San Francisco Gay Men’s Chorus queens pay homage to Queen
By Sara Bir
Tomatoes and basil, Sauternes and foie gras, Fred Astaire and Ginger Rogers . . . and now, finally, the San Francisco Gay Men’s Chorus and Queen. Yes, that Queen, the anthematic, operatic ’70s rock monsters whose impact extends far beyond joyrides in Wayne’s World and triumphant football teams singing “We Are the Champions.” With the April 7 Tribute to Queen and Freddie Mercury preview concert at the Jackson Theater in Santa Rosa, the music of Queen will come alive through . . . queens.
“There aren’t that many bands you can sustain for a whole concert. Queen lends itself to that,” says Dr. Kathleen McGuire, artistic director of the Gay Men’s Chorus, who also arranged and conducts the tribute.
Queen combined arena rock and glam to its ultimate ends, thanks in no small part to its flamboyant frontman, Freddie Mercury, who said he wanted them to be “the Cecil B. DeMille of rock.” Mercury died in 1991, the first major rock-star casualty of AIDS.
“Someone said we should do a Village People show, but you need the Village People to do that. Queen translates well to a men’s chorus,” says McGuire. The most obvious example is “Bohemian Rhapsody,” which Mercury did 180 vocal overdubs for in the studio. With the 200-strong San Francisco Gay Men’s Chorus’ performance, this effect will be produced in concert for the first time ever.
McGuire, who is now in her second season with the chorus, initially tossed around the Queen tribute idea when she became artistic director. “What we are trying to do is reproduce what Freddie Mercury wanted to do,” she says. “I didn’t realize just how effective it was until we sang it the first time. It’s not easy–it’s not something you can whip up. You need to have an exceptionally talented group of voices, and we do.”
In keeping with the spirit of the music, the chorus is bringing along a pianist and a drummer for Sunday’s preview performance, plus some multimedia surprises, such as outlandish Mercuryesque costumes and a performance of the Flash Gordon theme song featuring special effects. Eventually, the “Flash’s Theme” segment will include a short B-grade movie that one of the chorus members is producing. And McGuire promises audience participation, adding, “I know a lot of people sing along to Queen on the radio.”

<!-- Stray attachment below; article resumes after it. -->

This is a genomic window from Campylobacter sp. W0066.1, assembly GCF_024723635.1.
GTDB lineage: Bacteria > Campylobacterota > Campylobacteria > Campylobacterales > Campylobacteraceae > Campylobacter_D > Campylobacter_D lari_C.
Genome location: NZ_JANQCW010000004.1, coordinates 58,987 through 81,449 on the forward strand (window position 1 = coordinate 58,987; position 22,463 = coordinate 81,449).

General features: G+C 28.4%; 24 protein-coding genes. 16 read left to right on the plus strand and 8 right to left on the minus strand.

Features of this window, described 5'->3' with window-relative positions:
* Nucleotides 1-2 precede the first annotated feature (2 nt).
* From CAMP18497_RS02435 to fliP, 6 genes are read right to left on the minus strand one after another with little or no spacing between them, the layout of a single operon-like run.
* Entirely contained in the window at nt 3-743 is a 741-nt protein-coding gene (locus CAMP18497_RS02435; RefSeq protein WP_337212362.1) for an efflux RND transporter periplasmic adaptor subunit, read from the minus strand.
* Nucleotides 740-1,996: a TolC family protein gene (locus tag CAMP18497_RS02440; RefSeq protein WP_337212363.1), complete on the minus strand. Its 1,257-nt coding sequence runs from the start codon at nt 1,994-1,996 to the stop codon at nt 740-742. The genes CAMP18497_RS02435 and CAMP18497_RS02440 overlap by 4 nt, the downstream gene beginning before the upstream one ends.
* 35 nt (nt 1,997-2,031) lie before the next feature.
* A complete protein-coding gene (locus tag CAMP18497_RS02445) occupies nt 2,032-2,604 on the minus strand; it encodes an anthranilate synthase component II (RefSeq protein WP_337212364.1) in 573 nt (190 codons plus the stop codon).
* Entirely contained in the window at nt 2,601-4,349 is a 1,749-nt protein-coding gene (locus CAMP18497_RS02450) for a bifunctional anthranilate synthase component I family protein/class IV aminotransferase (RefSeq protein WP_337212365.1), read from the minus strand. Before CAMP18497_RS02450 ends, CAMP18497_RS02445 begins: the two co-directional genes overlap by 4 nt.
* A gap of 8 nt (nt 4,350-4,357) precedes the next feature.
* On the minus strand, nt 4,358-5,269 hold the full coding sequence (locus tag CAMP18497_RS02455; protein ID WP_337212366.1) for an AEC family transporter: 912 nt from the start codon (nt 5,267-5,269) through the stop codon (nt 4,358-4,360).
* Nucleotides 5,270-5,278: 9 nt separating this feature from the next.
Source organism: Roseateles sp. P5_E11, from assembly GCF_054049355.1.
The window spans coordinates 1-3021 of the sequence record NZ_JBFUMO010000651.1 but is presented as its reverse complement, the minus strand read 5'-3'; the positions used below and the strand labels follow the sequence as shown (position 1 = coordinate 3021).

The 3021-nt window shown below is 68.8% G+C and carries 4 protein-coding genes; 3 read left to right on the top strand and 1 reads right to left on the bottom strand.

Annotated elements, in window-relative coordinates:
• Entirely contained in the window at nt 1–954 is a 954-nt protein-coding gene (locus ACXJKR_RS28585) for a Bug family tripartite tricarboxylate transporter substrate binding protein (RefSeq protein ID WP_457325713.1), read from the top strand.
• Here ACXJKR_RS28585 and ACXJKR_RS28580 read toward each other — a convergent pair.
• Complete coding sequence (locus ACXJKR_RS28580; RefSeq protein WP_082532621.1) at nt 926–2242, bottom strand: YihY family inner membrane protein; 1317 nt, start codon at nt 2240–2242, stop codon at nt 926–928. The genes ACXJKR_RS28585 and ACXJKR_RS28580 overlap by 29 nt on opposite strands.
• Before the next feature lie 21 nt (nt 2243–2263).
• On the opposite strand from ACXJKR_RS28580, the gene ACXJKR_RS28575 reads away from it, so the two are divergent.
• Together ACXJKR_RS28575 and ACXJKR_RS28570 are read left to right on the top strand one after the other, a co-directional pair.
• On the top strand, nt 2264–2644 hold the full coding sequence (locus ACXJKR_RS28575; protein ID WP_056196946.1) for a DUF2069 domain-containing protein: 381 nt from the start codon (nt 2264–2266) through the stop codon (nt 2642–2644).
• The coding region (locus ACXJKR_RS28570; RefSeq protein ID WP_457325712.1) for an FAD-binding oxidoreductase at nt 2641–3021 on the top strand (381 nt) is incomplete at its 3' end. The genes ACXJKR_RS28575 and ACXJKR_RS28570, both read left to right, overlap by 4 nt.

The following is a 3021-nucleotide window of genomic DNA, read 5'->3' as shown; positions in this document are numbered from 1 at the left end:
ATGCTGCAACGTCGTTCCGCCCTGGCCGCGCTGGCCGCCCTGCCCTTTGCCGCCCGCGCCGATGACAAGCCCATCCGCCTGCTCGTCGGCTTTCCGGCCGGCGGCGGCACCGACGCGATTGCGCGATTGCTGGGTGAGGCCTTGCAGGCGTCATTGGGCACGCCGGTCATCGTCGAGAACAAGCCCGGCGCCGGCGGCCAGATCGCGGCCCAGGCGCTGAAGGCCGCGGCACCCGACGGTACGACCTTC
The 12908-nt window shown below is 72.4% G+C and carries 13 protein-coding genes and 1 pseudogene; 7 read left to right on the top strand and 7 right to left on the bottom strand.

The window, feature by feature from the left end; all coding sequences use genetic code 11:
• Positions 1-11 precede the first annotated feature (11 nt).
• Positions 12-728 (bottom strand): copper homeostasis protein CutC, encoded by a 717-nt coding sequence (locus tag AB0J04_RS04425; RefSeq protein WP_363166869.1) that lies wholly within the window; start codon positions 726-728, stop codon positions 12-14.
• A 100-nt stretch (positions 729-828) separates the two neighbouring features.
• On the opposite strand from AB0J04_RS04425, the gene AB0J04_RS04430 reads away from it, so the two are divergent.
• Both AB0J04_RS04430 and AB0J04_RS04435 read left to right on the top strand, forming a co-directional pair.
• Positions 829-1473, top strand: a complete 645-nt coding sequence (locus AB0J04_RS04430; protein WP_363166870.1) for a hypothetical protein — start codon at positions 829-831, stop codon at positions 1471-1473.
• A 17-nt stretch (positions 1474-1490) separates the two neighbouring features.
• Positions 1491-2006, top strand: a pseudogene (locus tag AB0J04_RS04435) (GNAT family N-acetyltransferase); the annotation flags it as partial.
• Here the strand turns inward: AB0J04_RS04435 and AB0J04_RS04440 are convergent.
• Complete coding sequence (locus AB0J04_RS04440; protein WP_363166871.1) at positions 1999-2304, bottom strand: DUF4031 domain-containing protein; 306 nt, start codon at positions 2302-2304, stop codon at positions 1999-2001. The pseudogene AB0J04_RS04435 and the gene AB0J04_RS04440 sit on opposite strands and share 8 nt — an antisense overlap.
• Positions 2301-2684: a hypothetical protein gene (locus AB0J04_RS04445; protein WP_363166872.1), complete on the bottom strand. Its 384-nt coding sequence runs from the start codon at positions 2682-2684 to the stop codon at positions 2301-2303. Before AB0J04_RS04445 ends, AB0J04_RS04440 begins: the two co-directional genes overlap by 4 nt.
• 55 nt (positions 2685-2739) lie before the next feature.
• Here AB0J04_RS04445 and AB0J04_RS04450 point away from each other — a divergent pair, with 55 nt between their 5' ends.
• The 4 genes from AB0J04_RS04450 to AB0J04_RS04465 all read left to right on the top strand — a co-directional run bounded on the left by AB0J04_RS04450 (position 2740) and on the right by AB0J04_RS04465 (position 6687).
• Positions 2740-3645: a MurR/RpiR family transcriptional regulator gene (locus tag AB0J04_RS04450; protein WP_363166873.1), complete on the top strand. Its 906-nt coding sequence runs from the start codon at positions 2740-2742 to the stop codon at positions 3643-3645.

The Queen tribute is the most rock-oriented show for the chorus yet. “We did ABBA a few years ago,” says McGuire, “though that is more pop.” And while Queen’s music is more classically rooted than, say, Van Halen’s, there were still challenges in adapting it to a choral format. “Freddie Mercury sang a lot of high falsetto, and I had to add a fifth line for countertenor, which we don’t usually do. And so much is built around Freddie, who had a tremendous voice.” McGuire says.
Even though Freddie Mercury became a gay icon, some members of the chorus were not familiar with Queen. “They all love it now,” says McGuire. “Some went out and bought all the Queen CDs.” McGuire first became aware of Queen when she was 10 and turned on the TV to be greeted by the video for “Bohemian Rhapsody.” “My jaw hit the floor. I said, ‘What is this?’ Opera is one of my great passions, and I think Queen had a lot to do with that.
“Queen stands the test of time. When bands were sticking to a three-minute formula, ‘Bohemian Rhapsody’ was five and a half minutes long, and they made a video to sell the song. No top-10 bands did that in 1975. Freddie was a real innovator–his influences were vast.”
The legacy of Freddie Mercury for the gay community makes the tribute a poignant one for the chorus. “The evolution that Queen went through is what some of the members of the chorus have gone through,” McGuire says. Mercury suffered through several painful years with AIDS, though he bravely continued to dedicate himself to his music–which the San Francisco Gay Men’s Chorus, who have lost over 200 members to AIDS in their 24-season history, can relate to all too well. It’s no small coincidence that April 7, the day of the preview concert, is World Health Day. Funds raised will benefit Face to Face/Sonoma County Aids Network.
The Gay Men’s Chorus plans to record a CD of the tribute, tentatively due in June, depending on when they get sponsorship. Following the preview concert, there will be two performances in San Francisco, both with full rock bands and expanded visual extras. Despite the flashiness, McGuire reassures that it’s not just a big glam show. “The music itself is what makes this.”
The San Francisco Gay Men’s Chorus performs at Sonoma Country Day School’s Jackson Theater, April 7, 5pm. $20. 707.544.1581.
From the April 4-10, 2002 issue of the North Bay Bohemian.